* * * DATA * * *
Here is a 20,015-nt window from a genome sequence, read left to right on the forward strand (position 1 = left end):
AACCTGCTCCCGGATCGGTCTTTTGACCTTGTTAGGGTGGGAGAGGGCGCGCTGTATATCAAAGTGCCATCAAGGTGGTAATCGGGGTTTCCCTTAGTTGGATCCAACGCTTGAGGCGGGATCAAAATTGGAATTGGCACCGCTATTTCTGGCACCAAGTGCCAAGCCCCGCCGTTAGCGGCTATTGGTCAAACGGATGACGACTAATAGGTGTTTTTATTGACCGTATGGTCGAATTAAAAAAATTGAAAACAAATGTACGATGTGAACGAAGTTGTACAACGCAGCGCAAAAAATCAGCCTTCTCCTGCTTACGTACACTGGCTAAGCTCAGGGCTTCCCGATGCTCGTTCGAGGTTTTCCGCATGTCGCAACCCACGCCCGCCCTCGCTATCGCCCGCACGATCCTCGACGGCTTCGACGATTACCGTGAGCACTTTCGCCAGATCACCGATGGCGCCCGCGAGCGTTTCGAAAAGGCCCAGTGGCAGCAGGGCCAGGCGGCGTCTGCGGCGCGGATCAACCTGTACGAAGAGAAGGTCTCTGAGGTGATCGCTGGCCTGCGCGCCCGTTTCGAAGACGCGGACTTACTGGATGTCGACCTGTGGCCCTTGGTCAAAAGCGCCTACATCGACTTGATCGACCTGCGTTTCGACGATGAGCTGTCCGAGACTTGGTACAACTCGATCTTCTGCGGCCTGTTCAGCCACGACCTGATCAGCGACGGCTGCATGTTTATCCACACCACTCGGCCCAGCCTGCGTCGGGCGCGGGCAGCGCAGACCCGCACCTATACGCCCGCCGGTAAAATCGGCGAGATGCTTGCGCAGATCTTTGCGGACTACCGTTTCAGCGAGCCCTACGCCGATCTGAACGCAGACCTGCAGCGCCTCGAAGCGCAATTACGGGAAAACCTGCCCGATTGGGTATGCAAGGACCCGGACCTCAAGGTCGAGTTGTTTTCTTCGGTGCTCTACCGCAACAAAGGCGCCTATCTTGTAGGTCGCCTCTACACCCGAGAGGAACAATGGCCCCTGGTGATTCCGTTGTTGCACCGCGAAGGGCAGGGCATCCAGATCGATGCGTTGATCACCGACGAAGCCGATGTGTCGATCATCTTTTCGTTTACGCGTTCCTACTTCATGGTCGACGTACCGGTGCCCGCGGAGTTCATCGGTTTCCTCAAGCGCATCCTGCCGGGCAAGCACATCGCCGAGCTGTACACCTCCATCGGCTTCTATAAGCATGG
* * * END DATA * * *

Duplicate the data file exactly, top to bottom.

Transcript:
Here is a 20,015-nt window from a genome sequence, read left to right on the forward strand (position 1 = left end):
AACCTGCTCCCGGATCGGTCTTTTGACCTTGTTAGGGTGGGAGAGGGCGCGCTGTATATCAAAGTGCCATCAAGGTGGTAATCGGGGTTTCCCTTAGTTGGATCCAACGCTTGAGGCGGGATCAAAATTGGAATTGGCACCGCTATTTCTGGCACCAAGTGCCAAGCCCCGCCGTTAGCGGCTATTGGTCAAACGGATGACGACTAATAGGTGTTTTTATTGACCGTATGGTCGAATTAAAAAAATTGAAAACAAATGTACGATGTGAACGAAGTTGTACAACGCAGCGCAAAAAATCAGCCTTCTCCTGCTTACGTACACTGGCTAAGCTCAGGGCTTCCCGATGCTCGTTCGAGGTTTTCCGCATGTCGCAACCCACGCCCGCCCTCGCTATCGCCCGCACGATCCTCGACGGCTTCGACGATTACCGTGAGCACTTTCGCCAGATCACCGATGGCGCCCGCGAGCGTTTCGAAAAGGCCCAGTGGCAGCAGGGCCAGGCGGCGTCTGCGGCGCGGATCAACCTGTACGAAGAGAAGGTCTCTGAGGTGATCGCTGGCCTGCGCGCCCGTTTCGAAGACGCGGACTTACTGGATGTCGACCTGTGGCCCTTGGTCAAAAGCGCCTACATCGACTTGATCGACCTGCGTTTCGACGATGAGCTGTCCGAGACTTGGTACAACTCGATCTTCTGCGGCCTGTTCAGCCACGACCTGATCAGCGACGGCTGCATGTTTATCCACACCACTCGGCCCAGCCTGCGTCGGGCGCGGGCAGCGCAGACCCGCACCTATACGCCCGCCGGTAAAATCGGCGAGATGCTTGCGCAGATCTTTGCGGACTACCGTTTCAGCGAGCCCTACGCCGATCTGAACGCAGACCTGCAGCGCCTCGAAGCGCAATTACGGGAAAACCTGCCCGATTGGGTATGCAAGGACCCGGACCTCAAGGTCGAGTTGTTTTCTTCGGTGCTCTACCGCAACAAAGGCGCCTATCTTGTAGGTCGCCTCTACACCCGAGAGGAACAATGGCCCCTGGTGATTCCGTTGTTGCACCGCGAAGGGCAGGGCATCCAGATCGATGCGTTGATCACCGACGAAGCCGATGTGTCGATCATCTTTTCGTTTACGCGTTCCTACTTCATGGTCGACGTACCGGTGCCCGCGGAGTTCATCGGTTTCCTCAAGCGCATCCTGCCGGGCAAGCACATCGCCGAGCTGTACACCTCCATCGGCTTCTATAAGCATGG